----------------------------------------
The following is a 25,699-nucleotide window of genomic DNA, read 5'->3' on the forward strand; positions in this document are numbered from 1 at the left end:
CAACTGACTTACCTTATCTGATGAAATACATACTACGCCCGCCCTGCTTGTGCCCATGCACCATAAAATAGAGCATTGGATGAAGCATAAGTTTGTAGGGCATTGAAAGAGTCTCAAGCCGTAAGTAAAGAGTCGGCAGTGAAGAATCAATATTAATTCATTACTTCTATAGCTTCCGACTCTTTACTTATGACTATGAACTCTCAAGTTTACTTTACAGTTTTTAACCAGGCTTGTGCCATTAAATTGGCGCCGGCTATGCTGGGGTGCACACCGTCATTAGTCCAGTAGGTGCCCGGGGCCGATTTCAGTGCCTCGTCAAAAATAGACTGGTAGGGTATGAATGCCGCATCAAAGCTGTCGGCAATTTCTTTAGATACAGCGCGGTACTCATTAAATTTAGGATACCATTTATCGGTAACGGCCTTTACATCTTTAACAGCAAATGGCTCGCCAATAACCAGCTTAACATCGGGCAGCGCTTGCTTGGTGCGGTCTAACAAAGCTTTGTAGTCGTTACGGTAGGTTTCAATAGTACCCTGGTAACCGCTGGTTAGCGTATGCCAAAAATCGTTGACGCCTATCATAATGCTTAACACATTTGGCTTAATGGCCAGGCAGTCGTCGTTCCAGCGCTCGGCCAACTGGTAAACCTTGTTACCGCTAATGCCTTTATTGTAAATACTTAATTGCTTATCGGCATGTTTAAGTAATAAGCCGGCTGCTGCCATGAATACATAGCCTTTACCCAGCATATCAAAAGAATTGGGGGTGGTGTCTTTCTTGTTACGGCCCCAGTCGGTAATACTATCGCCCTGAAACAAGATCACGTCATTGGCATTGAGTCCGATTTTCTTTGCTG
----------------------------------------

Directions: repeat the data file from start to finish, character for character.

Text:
The following is a 25,699-nucleotide window of genomic DNA, read 5'->3' on the forward strand; positions in this document are numbered from 1 at the left end:
CAACTGACTTACCTTATCTGATGAAATACATACTACGCCCGCCCTGCTTGTGCCCATGCACCATAAAATAGAGCATTGGATGAAGCATAAGTTTGTAGGGCATTGAAAGAGTCTCAAGCCGTAAGTAAAGAGTCGGCAGTGAAGAATCAATATTAATTCATTACTTCTATAGCTTCCGACTCTTTACTTATGACTATGAACTCTCAAGTTTACTTTACAGTTTTTAACCAGGCTTGTGCCATTAAATTGGCGCCGGCTATGCTGGGGTGCACACCGTCATTAGTCCAGTAGGTGCCCGGGGCCGATTTCAGTGCCTCGTCAAAAATAGACTGGTAGGGTATGAATGCCGCATCAAAGCTGTCGGCAATTTCTTTAGATACAGCGCGGTACTCATTAAATTTAGGATACCATTTATCGGTAACGGCCTTTACATCTTTAACAGCAAATGGCTCGCCAATAACCAGCTTAACATCGGGCAGCGCTTGCTTGGTGCGGTCTAACAAAGCTTTGTAGTCGTTACGGTAGGTTTCAATAGTACCCTGGTAACCGCTGGTTAGCGTATGCCAAAAATCGTTGACGCCTATCATAATGCTTAACACATTTGGCTTAATGGCCAGGCAGTCGTCGTTCCAGCGCTCGGCCAACTGGTAAACCTTGTTACCGCTAATGCCTTTATTGTAAATACTTAATTGCTTATCGGCATGTTTAAGTAATAAGCCGGCTGCTGCCATGAATACATAGCCTTTACCCAGCATATCAAAAGAATTGGGGGTGGTGTCTTTCTTGTTACGGCCCCAGTCGGTAATACTATCGCCCTGAAACAAGATCACGTCATTGGCATTGAGTCCGATTTTCTTTGCTG